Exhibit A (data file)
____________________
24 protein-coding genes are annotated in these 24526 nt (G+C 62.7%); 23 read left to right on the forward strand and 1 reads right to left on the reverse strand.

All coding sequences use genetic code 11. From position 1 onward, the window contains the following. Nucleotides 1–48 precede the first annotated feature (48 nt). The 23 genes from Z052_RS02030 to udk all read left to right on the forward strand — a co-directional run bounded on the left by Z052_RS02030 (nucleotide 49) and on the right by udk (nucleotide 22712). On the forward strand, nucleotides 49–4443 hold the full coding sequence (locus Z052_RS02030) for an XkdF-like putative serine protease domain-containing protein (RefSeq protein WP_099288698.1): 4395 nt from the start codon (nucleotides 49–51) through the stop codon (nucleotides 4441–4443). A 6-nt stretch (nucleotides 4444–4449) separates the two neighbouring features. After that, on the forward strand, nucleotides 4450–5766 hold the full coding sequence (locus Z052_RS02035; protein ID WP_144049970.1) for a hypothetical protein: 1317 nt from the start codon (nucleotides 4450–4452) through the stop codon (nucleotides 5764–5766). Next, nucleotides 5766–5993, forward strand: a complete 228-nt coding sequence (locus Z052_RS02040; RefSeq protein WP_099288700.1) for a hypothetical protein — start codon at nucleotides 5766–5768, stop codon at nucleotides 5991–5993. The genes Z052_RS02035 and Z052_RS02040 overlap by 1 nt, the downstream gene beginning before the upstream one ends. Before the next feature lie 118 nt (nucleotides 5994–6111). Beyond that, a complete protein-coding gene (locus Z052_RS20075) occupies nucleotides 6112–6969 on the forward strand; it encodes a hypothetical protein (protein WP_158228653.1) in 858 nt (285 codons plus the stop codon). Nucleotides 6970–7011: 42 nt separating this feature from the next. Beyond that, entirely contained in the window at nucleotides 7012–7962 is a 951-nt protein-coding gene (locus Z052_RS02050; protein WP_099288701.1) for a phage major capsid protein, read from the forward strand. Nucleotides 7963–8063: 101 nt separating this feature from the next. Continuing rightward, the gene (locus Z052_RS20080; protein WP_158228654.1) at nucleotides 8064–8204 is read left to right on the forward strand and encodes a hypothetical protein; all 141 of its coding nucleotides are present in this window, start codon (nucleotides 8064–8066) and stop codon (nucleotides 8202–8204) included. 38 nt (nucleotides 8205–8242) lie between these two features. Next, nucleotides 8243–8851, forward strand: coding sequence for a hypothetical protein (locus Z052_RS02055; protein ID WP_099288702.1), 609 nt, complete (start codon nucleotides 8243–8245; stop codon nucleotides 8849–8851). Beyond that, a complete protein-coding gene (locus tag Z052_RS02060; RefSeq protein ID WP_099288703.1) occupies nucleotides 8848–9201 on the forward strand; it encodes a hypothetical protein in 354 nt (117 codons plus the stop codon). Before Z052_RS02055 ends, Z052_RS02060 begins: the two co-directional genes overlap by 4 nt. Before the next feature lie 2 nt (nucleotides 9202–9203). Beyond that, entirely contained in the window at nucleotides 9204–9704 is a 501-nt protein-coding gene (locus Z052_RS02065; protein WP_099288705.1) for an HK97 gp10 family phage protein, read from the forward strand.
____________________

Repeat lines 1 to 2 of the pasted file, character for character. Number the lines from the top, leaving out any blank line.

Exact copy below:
24 protein-coding genes are annotated in these 24526 nt (G+C 62.7%); 23 read left to right on the forward strand and 1 reads right to left on the reverse strand.

All coding sequences use genetic code 11. From position 1 onward, the window contains the following. Nucleotides 1–48 precede the first annotated feature (48 nt). The 23 genes from Z052_RS02030 to udk all read left to right on the forward strand — a co-directional run bounded on the left by Z052_RS02030 (nucleotide 49) and on the right by udk (nucleotide 22712). On the forward strand, nucleotides 49–4443 hold the full coding sequence (locus Z052_RS02030) for an XkdF-like putative serine protease domain-containing protein (RefSeq protein WP_099288698.1): 4395 nt from the start codon (nucleotides 49–51) through the stop codon (nucleotides 4441–4443). A 6-nt stretch (nucleotides 4444–4449) separates the two neighbouring features. After that, on the forward strand, nucleotides 4450–5766 hold the full coding sequence (locus Z052_RS02035; protein ID WP_144049970.1) for a hypothetical protein: 1317 nt from the start codon (nucleotides 4450–4452) through the stop codon (nucleotides 5764–5766). Next, nucleotides 5766–5993, forward strand: a complete 228-nt coding sequence (locus Z052_RS02040; RefSeq protein WP_099288700.1) for a hypothetical protein — start codon at nucleotides 5766–5768, stop codon at nucleotides 5991–5993. The genes Z052_RS02035 and Z052_RS02040 overlap by 1 nt, the downstream gene beginning before the upstream one ends. Before the next feature lie 118 nt (nucleotides 5994–6111). Beyond that, a complete protein-coding gene (locus Z052_RS20075) occupies nucleotides 6112–6969 on the forward strand; it encodes a hypothetical protein (protein WP_158228653.1) in 858 nt (285 codons plus the stop codon). Nucleotides 6970–7011: 42 nt separating this feature from the next. Beyond that, entirely contained in the window at nucleotides 7012–7962 is a 951-nt protein-coding gene (locus Z052_RS02050; protein WP_099288701.1) for a phage major capsid protein, read from the forward strand. Nucleotides 7963–8063: 101 nt separating this feature from the next. Continuing rightward, the gene (locus Z052_RS20080; protein WP_158228654.1) at nucleotides 8064–8204 is read left to right on the forward strand and encodes a hypothetical protein; all 141 of its coding nucleotides are present in this window, start codon (nucleotides 8064–8066) and stop codon (nucleotides 8202–8204) included. 38 nt (nucleotides 8205–8242) lie between these two features. Next, nucleotides 8243–8851, forward strand: coding sequence for a hypothetical protein (locus Z052_RS02055; protein ID WP_099288702.1), 609 nt, complete (start codon nucleotides 8243–8245; stop codon nucleotides 8849–8851). Beyond that, a complete protein-coding gene (locus tag Z052_RS02060; RefSeq protein ID WP_099288703.1) occupies nucleotides 8848–9201 on the forward strand; it encodes a hypothetical protein in 354 nt (117 codons plus the stop codon). Before Z052_RS02055 ends, Z052_RS02060 begins: the two co-directional genes overlap by 4 nt. Before the next feature lie 2 nt (nucleotides 9202–9203). Beyond that, entirely contained in the window at nucleotides 9204–9704 is a 501-nt protein-coding gene (locus Z052_RS02065; protein WP_099288705.1) for an HK97 gp10 family phage protein, read from the forward strand.